Further proof of Springsteen’s old adage that “everything that dies someday comes back”, here’s seminal college rockers Belly, returning with a fairly unexpected third album some 23 years after their chronically underrated King in 1995.
At the risk of being melodramatic, their disbandment struck me at one of the great tragedies of Nineties indie. Band leader Tanya Donnelly had co-fronted the incendiary Throwing Muses during their Eighties purple patch, but she was always second fiddle to her cousin and fellow frontwoman Kristin Hersh, and struck out on her own, first with the initial line-up of The Breeders, and then with Belly, whose 1993 debut album Star was a stonking great hit. Released two years later, King featured what I’m going to call a couple of the greatest singles of the entire decade in ‘Super-Connected’ and ‘Now They’ll Sleep’. But by this stage grunge had sucked most of the musical oxygen out of the room, and Belly’s bittersweet pop-rock struggled for radio play: Donnelly disbanded the group and went on to a solo career that did will enough – the first couple of records Love Songs for Underdogs and Beautysleep are very much keepers – but felt overshadowed by the greater successes of her former group.
Around 2006 she sort of semi threw in the towel, ceasing to put out albums and devoting herself to a career as a postnatal support worker with the odd musical diversion (notably hooking up with the Throwing Muses for some reunion dates in 2014).
But now the band – in their King line-up is back, apparently for the eminently un-dramatic reason that they thought if they didn't do it now, they never would.
Does 2018 need a Belly record? I mean, maybe, maybe not. I think probably there’s little doubt that Dove is their third best album, though that is less because of general skipping standards, more a dearth of actual pop bangers a la ‘Feed the Tree’, ‘Super-Connected’ et al.
There is also no denying that Dove bears absolutely no hint of anything that has happened in music in the last 20 years: it is an old fashioned indie-pop record with bright, crunchy guitars and wry, scuffed, romantic lyrics. But that’s clearly not a bad thing, and indeed Dove often sounds winningly sincere, and musically only dated by the fact that nobody really tends to make record like this anymore – it;'s no naff, just rare..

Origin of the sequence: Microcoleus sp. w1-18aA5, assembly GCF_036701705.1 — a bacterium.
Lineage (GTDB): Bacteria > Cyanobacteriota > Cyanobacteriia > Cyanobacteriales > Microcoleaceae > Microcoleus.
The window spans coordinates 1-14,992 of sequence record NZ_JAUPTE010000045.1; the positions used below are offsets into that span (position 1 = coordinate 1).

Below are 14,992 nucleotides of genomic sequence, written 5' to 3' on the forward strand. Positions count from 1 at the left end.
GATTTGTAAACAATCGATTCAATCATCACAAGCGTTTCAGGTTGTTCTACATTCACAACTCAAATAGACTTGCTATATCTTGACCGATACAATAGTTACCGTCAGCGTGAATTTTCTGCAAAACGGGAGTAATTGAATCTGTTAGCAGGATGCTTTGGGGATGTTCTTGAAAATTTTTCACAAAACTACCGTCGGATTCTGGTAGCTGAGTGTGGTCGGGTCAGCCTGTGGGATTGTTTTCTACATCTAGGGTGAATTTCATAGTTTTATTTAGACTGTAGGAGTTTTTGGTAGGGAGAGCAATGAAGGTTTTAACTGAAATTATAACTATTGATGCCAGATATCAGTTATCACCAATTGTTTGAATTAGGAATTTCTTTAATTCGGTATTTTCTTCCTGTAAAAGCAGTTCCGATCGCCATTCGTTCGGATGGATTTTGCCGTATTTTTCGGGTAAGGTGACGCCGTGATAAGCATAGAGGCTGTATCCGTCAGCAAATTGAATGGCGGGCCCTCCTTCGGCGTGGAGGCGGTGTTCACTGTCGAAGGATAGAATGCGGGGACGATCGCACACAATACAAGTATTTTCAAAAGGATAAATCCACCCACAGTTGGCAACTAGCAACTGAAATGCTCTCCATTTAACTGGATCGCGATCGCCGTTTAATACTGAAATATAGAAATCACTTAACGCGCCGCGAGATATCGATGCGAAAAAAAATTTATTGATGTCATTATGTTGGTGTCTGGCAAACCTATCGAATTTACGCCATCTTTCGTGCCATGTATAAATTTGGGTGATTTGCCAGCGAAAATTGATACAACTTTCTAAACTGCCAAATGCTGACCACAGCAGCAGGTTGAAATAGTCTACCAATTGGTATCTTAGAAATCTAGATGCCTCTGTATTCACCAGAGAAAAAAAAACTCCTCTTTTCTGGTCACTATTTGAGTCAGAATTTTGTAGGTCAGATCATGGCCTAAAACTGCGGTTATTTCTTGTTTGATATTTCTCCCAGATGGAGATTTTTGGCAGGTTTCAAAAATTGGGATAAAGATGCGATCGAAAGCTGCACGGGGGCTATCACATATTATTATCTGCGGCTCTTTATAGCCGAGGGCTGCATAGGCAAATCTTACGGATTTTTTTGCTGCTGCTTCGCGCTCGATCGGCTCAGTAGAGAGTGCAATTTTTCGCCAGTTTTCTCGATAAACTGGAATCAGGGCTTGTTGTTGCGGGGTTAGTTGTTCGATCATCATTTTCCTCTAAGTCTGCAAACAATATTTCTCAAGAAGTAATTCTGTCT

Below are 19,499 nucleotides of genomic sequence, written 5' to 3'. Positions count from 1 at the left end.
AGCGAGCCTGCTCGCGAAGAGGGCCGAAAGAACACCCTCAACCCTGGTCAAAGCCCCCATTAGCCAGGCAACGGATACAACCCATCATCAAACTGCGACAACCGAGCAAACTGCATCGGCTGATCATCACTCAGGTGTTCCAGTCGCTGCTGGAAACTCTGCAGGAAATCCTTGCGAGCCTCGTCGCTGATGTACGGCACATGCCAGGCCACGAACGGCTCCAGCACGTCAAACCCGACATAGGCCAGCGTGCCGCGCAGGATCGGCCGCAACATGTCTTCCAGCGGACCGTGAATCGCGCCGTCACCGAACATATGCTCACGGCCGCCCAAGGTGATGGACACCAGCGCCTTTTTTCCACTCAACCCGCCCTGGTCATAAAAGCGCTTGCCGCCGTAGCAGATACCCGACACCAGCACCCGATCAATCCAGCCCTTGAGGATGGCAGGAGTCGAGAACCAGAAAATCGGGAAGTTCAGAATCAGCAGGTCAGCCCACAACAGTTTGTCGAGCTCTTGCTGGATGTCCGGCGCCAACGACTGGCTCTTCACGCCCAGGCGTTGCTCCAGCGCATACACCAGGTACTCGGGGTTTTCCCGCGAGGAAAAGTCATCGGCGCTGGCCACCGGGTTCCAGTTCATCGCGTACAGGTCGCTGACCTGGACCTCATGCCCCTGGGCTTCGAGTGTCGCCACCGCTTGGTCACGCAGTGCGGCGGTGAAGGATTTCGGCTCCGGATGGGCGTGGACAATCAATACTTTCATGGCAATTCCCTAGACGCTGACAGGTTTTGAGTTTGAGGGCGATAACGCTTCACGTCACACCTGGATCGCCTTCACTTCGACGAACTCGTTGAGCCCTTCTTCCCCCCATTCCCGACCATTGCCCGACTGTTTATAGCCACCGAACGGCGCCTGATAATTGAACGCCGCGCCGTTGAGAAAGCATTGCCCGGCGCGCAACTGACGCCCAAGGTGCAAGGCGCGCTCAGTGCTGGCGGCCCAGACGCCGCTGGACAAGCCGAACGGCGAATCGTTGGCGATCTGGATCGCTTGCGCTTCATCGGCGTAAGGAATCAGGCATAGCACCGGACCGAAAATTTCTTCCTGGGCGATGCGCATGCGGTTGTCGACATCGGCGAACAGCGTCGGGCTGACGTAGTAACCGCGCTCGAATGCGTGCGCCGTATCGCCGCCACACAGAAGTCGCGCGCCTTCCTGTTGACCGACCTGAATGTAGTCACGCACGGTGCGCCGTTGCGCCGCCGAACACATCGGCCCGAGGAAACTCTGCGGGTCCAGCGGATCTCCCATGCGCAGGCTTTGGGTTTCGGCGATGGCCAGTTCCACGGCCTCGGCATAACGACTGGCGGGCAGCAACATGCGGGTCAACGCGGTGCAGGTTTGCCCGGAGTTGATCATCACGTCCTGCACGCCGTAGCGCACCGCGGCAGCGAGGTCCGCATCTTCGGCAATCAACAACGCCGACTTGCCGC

Donnelly’s voice is lithe and crystalline, and while she’s not a virtuosic guitarist by any means, she is a good one - witness the Zep-ish thunder of 'Shiny One'. When the stars align as on single, er, ‘Stars Align’, it all clicks into place perfectly: all trebly comets of guitar and magisterially chugging, Donnelly’s imploring “I could say we’re gonna be fine someday but I might not be right” as affecting a line as she’s written.
As a rule, Dove meshes into a good album that might be accounted a small disappointment if this was 1995, but is a pretty spectacular accomplishment for a group of semi-retired musicians in their fifties. I’d probably go further and say that if you think college rock represented the apogee of popular music as an art form, you urgently need this record in your life.
I’m not sure how much I’m liable to come back to Dove personally, but I'm very happy for Belly that it's there – it feels like a vindication.